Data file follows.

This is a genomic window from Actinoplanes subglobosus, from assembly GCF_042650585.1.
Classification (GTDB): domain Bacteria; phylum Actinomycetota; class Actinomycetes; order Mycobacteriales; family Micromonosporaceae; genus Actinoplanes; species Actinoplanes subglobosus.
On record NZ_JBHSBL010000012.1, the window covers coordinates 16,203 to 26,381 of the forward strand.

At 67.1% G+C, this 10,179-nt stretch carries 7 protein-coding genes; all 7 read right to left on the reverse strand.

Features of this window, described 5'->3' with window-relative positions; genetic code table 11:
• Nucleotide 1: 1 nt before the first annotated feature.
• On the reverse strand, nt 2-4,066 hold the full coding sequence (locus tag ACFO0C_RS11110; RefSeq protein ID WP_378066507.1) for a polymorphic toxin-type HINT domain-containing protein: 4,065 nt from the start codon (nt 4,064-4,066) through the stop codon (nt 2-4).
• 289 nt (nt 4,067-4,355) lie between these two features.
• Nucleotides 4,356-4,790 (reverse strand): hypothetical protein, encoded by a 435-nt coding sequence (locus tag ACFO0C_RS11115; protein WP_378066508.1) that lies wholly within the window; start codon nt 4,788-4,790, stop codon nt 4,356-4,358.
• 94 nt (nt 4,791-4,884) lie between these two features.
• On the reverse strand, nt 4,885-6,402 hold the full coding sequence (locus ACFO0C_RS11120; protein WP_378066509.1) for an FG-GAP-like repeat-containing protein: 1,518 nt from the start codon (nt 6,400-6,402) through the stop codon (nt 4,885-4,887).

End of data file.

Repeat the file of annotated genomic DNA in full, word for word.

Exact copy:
This is a genomic window from Actinoplanes subglobosus, from assembly GCF_042650585.1.
Classification (GTDB): domain Bacteria; phylum Actinomycetota; class Actinomycetes; order Mycobacteriales; family Micromonosporaceae; genus Actinoplanes; species Actinoplanes subglobosus.
On record NZ_JBHSBL010000012.1, the window covers coordinates 16,203 to 26,381 of the forward strand.

At 67.1% G+C, this 10,179-nt stretch carries 7 protein-coding genes; all 7 read right to left on the reverse strand.

Features of this window, described 5'->3' with window-relative positions; genetic code table 11:
• Nucleotide 1: 1 nt before the first annotated feature.
• On the reverse strand, nt 2-4,066 hold the full coding sequence (locus tag ACFO0C_RS11110; RefSeq protein ID WP_378066507.1) for a polymorphic toxin-type HINT domain-containing protein: 4,065 nt from the start codon (nt 4,064-4,066) through the stop codon (nt 2-4).
• 289 nt (nt 4,067-4,355) lie between these two features.
• Nucleotides 4,356-4,790 (reverse strand): hypothetical protein, encoded by a 435-nt coding sequence (locus tag ACFO0C_RS11115; protein WP_378066508.1) that lies wholly within the window; start codon nt 4,788-4,790, stop codon nt 4,356-4,358.
• 94 nt (nt 4,791-4,884) lie between these two features.
• On the reverse strand, nt 4,885-6,402 hold the full coding sequence (locus ACFO0C_RS11120; protein WP_378066509.1) for an FG-GAP-like repeat-containing protein: 1,518 nt from the start codon (nt 6,400-6,402) through the stop codon (nt 4,885-4,887).